thewoj's Puzzle Agent (PC) review

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  • 25 out of 26 Giant Bomb users found it helpful.

Layton's Next Apprentice: Nelson Tethers

The first release in Telltale Games' pilot program, Nelson Tethers: Puzzle Agent is a game that catches your eye immediately. The art style is unique and sets it apart from the crowd. Seeing the game's ad splashed across the top of the Steam store homepage, it stands out in amongst the ads for things like Battlefield: Bad Company 2 and Prince of Persia: The Forgotten Sands. A goofy looking man, wearing a winter cap, brandishing a revolver alongside a red gnome, against a backdrop of snow, lets you know that this is not your standard mystery. Once diving in to the game, it's not hard to see the puzzle-based adventure game very much in the style of the Professor Layton games dressed up by a plot that is just as much of an old-fashioned mystery as it is a Twin Peaks-esque head-scratcher. Nelson Tethers is the star agent of the United States' Puzzle Research Division, a unit within the Federal Bureau of Investigation. He is chosen to investigate the unexplained shutdown of the Scoggins Eraser Factory - the default supplier for the White House's erasers. Throughout the course of the game, Nelson finds himself following the classic adventure game path of moving through new locations, meeting new people, and obtaining clues that can explain the recent shutdown of the factory. Once he finds out that the factory's doors are closed for reasons far more sinister than he once thought, Nelson has to decide whether he is in over his head, or if this is a puzzle only he can solve. 
 
It's unfortunate then that the puzzles of this game often leave something to be desired. While minor complaints like a lack of information on the menu screen (such as inventory), or relatively large hit boxes on some doorways (a nuisance for Layton fans who are used to clicking everywhere in search of something new), there is one glaring issue that Puzzle Agent has. In a game that takes so much from Layton's handbook, it is disappointing that it does not have the complexity or variety that those puzzles have. Within the three hours it took me to finish the game, I realized I had to play multiple variations on the same puzzle several times. Many of the puzzles were easy as well, with the only challenge often being unclear directions. This lack of variety and clarity ends up being the game's biggest flaw, and it feels like the puzzles were often set aside in favor of developing the story.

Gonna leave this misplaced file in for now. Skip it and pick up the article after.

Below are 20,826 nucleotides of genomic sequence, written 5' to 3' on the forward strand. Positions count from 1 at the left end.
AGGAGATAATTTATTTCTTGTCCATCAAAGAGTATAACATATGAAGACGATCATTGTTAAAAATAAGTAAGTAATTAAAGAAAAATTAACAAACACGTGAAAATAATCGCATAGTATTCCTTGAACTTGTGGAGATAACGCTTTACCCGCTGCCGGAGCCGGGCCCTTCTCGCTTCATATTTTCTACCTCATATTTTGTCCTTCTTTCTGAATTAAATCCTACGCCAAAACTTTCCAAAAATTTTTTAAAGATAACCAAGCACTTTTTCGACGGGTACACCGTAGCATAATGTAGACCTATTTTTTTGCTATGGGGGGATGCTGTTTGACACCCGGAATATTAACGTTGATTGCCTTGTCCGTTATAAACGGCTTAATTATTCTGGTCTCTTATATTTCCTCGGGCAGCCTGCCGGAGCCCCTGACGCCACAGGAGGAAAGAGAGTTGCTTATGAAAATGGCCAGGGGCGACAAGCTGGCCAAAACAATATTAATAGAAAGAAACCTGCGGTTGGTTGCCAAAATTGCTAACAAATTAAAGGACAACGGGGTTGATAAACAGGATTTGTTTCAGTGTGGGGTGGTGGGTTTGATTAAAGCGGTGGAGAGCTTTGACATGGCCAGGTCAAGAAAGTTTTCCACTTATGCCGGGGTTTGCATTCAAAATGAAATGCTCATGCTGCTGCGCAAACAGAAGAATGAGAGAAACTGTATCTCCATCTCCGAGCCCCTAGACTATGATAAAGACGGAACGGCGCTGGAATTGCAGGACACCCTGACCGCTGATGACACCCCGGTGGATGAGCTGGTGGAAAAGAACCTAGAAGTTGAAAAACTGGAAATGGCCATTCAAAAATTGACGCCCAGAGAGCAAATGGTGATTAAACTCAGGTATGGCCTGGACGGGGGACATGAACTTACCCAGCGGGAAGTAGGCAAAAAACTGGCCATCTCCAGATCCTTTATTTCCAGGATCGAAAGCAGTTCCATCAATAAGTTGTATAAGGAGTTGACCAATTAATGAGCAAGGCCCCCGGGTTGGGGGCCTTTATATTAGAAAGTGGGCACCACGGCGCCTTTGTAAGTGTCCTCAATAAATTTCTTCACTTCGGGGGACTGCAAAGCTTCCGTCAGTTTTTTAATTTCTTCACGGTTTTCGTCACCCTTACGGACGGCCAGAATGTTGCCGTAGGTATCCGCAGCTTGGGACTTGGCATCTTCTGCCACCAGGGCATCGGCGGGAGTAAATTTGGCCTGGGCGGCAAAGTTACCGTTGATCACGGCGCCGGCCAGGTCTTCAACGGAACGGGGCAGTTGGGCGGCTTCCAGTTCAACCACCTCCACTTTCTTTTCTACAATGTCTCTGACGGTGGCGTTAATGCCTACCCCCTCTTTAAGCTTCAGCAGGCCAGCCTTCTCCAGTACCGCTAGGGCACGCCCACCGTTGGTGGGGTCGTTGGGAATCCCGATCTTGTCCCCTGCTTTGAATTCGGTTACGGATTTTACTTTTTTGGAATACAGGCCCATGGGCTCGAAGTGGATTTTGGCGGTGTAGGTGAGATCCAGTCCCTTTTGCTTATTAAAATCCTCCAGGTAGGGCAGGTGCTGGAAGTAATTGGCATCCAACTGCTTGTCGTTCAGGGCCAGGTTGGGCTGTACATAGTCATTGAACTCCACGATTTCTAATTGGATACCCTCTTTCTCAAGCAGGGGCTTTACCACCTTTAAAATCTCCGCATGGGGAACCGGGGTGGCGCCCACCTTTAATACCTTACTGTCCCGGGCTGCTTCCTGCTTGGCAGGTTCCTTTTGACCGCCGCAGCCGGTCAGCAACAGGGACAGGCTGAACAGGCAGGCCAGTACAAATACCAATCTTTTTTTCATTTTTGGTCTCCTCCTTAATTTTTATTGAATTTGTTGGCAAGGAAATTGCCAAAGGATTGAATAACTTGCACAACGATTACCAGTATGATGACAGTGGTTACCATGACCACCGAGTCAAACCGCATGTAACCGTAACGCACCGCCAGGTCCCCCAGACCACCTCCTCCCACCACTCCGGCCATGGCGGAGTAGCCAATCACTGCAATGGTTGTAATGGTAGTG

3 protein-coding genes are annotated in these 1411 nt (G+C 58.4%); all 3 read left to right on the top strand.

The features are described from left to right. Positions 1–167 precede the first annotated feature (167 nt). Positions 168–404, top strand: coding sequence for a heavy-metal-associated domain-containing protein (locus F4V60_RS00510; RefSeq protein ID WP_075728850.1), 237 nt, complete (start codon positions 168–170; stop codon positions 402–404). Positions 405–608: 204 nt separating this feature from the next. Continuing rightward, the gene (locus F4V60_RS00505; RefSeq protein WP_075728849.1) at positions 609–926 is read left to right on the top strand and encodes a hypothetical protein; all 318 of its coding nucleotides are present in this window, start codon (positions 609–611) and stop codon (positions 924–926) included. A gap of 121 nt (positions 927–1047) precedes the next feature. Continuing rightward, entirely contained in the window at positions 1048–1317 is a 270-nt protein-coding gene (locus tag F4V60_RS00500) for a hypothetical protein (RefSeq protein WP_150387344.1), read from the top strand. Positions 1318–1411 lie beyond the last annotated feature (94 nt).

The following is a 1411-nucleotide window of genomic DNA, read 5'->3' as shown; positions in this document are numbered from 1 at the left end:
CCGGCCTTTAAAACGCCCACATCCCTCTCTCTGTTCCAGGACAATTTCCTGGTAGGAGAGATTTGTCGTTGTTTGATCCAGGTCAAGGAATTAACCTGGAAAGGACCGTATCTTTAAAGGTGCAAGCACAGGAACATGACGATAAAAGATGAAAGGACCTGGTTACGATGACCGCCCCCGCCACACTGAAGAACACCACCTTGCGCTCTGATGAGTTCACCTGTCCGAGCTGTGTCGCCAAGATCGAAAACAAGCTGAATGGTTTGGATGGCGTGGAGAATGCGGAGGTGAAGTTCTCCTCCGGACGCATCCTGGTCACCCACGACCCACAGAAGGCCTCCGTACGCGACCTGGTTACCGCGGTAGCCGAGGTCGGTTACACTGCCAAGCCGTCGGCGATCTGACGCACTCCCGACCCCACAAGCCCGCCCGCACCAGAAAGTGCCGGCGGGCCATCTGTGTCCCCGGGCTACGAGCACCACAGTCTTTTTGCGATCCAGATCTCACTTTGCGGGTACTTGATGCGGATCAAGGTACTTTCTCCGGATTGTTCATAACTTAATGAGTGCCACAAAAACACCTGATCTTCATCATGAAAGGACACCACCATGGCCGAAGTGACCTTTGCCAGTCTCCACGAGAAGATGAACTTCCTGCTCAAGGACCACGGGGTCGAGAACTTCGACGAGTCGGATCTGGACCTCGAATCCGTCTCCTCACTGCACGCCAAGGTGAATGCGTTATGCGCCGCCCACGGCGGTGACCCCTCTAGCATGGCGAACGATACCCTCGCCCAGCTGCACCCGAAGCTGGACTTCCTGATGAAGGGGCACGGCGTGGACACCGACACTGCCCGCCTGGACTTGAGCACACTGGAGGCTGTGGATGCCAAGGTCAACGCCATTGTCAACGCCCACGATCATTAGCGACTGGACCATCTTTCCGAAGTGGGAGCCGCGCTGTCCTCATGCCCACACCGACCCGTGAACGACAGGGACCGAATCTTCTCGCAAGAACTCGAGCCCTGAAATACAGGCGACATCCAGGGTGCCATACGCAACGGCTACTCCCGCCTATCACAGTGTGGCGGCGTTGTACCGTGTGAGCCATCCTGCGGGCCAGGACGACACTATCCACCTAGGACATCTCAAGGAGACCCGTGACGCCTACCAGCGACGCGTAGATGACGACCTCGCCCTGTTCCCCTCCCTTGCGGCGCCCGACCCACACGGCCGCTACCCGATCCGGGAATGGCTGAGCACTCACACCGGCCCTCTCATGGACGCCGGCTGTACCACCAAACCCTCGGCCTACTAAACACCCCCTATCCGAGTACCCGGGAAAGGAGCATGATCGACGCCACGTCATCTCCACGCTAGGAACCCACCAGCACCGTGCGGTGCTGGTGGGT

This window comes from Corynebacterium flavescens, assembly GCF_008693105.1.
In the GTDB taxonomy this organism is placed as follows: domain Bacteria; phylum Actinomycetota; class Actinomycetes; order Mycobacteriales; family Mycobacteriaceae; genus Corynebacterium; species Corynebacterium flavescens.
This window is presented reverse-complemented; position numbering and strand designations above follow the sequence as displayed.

The story is the real highlight of this game, alongside the wonderful artwork of Graham Annable. Telltale Games are masters of the craft when it comes to the stories in adventure games, and this one spins a yarn that will leave you hanging on by a thread. It is full of great humor and wonderful characters, many of whom are more than meets the eye. Nelson himself has a quick wit and a wry sense of humor that carries him throughout the story as a charming protagonist who is hoping to get his next big break. The voicing on the characters is well done also, and it feels like they are really channeling the northern Midwesterners (Yoopers) for a lot of their inspiration. However, as this is only a pilot release, that means many characters and parts of the story do not get the expansion that they deserve. Being a pilot, this does hold the potential for future releases which build on the world and puzzles this initial outing has set forth. 
 
All things considered, I really enjoyed the time I spent with Puzzle Agent, and I would highly recommend it to anyone who is a fan of puzzles, especially those of the Layton variety. As mentioned before, this is only a pilot game for Telltale's program, so if it is successful, I think we can look forward to seeing more adventures of the affable Nelson Tethers. If nothing else, this game deserves a purchase so that Telltale gets a chance to iterate on the idea and create the adventure that the Puzzle Agent deserves.
7 Comments
Edited by Tiwi

Good review I agree in most of your complaints. Did you also get stuck on the "follow the trail" puzzle?

ALSO: Did you notice the name of the house in the woods,"skogens brorskap"? it's norwegian and means brotherhood of the woods. Also the little gnomes are called "nisse". just wanted to point that out :-P

Posted by RecSpec

Damn, I really need to pick this game up.

Posted by TheWoj
@tiwi: Which puzzle was the "follow the trail" one? If it was one of the snowmobile puzzles, I was never stumped on any of those.
Thanks for the bits of info though!
Posted by Tiwi
@TheWoj: the one where you have to turn the pieces so you don't run into any of the black gnomes
Posted by amlabella

I actually noticed this review yesterday, read up a bit on the game, and ended up purchasing it. Finished it earlier today and really enjoyed it, so I guess I should say thanks. Great review, I pretty much agree on all points. The puzzles and hint system leave something to be desired, but the story and characters were fantastic and justified the $10 price tag for me. Hopefully we see future Puzzle Agent releases because this is certainly a great start. (And this whole pilot program seems like a cool idea on Telltale's part).

Posted by Korne

Its not a Yooper... its a U-per, as in someone from the upper peninsula of Michigan

Edited by TheWoj
@Korne: As someone who lives in Michigan, and just took a vacation to the Upper Peninsula last summer, I can tell you that it is "Yooper", and not only does it apply to people from the UP, but also Northwestern Wisconsin, as they have the same accent. Throughout the region you will find things such as T-shirts that have the word "Yooper" on them. 
 
@amlabella: @RecSpec:
Glad the review helped in your decisions! I'd really like to see where TTG can take this, so its good to hear I can sway even just a few.

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